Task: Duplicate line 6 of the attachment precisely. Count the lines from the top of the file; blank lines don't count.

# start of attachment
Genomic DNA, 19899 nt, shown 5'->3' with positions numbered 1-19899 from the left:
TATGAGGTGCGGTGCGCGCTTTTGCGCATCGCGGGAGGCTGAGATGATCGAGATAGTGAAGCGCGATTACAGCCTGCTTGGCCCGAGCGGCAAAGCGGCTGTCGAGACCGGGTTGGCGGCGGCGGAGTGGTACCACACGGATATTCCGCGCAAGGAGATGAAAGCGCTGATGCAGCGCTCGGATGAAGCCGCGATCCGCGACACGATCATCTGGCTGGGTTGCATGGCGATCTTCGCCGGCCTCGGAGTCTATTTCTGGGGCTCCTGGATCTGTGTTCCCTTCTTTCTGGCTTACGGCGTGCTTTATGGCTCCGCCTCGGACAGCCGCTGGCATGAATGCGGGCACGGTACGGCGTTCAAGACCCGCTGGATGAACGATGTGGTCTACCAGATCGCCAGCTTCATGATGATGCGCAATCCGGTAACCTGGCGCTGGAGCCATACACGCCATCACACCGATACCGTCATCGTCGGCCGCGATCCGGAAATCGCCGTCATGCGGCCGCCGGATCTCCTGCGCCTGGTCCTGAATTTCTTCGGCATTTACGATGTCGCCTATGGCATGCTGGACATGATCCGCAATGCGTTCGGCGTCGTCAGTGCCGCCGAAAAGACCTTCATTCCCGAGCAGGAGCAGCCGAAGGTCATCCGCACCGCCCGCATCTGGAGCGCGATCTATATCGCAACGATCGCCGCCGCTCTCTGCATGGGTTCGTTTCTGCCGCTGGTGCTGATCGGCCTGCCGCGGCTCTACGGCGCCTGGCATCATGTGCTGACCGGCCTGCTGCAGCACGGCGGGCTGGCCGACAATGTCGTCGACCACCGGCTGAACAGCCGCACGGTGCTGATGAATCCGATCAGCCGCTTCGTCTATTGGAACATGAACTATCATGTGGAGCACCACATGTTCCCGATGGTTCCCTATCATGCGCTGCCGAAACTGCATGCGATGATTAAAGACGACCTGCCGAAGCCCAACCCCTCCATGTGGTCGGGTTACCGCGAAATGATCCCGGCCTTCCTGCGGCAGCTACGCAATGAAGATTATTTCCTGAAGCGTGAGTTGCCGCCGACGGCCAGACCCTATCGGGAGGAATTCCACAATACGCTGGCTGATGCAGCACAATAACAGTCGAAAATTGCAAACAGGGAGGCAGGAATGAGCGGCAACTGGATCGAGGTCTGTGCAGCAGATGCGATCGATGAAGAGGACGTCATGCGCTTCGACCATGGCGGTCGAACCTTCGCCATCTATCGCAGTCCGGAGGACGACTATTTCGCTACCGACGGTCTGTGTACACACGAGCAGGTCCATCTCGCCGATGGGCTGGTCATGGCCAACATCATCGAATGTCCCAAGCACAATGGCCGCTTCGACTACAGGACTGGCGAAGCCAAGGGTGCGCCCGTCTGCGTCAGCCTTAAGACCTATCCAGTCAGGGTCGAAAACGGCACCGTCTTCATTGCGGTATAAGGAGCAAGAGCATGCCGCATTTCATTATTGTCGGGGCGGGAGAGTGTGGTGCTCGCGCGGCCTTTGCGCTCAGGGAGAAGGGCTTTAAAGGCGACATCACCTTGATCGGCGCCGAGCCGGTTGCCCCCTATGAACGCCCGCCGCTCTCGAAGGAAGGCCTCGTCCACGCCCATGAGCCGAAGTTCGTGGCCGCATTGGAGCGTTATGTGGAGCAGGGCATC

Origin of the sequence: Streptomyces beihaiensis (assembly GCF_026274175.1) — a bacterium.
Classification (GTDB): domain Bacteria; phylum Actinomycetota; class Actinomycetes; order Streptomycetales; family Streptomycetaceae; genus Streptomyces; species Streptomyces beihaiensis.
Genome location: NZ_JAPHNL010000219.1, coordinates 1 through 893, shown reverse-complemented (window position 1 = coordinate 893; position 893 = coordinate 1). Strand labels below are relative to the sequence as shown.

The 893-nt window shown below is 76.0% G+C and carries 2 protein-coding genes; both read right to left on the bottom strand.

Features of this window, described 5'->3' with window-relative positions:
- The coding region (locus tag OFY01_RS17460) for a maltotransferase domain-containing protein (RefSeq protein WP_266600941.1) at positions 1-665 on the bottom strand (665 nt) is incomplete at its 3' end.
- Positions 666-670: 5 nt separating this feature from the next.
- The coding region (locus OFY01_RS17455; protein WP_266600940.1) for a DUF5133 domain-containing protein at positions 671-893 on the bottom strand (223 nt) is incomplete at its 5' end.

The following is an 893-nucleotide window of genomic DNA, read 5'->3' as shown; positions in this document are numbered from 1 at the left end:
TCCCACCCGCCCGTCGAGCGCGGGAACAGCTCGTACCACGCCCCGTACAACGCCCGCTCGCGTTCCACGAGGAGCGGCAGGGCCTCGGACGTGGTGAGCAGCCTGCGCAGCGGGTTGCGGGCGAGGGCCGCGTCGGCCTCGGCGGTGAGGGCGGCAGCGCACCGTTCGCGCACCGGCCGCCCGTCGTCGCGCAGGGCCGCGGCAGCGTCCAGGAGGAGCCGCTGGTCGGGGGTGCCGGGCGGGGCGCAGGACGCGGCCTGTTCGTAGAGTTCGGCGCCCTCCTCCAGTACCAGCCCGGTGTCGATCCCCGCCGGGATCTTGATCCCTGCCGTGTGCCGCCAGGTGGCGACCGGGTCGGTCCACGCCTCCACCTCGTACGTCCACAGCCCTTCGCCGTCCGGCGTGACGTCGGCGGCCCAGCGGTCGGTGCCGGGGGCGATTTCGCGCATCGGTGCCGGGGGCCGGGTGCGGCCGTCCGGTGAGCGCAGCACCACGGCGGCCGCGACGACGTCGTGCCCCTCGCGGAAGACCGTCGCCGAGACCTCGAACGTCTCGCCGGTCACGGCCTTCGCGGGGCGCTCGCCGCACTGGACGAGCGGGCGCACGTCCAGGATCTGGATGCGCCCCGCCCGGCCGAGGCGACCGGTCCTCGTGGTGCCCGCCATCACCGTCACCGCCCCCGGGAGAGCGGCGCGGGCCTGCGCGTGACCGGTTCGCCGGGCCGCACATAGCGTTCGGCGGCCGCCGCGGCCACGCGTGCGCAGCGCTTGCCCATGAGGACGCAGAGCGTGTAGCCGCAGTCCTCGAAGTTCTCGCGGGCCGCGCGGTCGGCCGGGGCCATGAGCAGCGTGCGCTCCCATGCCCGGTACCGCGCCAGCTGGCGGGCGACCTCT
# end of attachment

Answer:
The 893-nt window shown below is 76.0% G+C and carries 2 protein-coding genes; both read right to left on the bottom strand.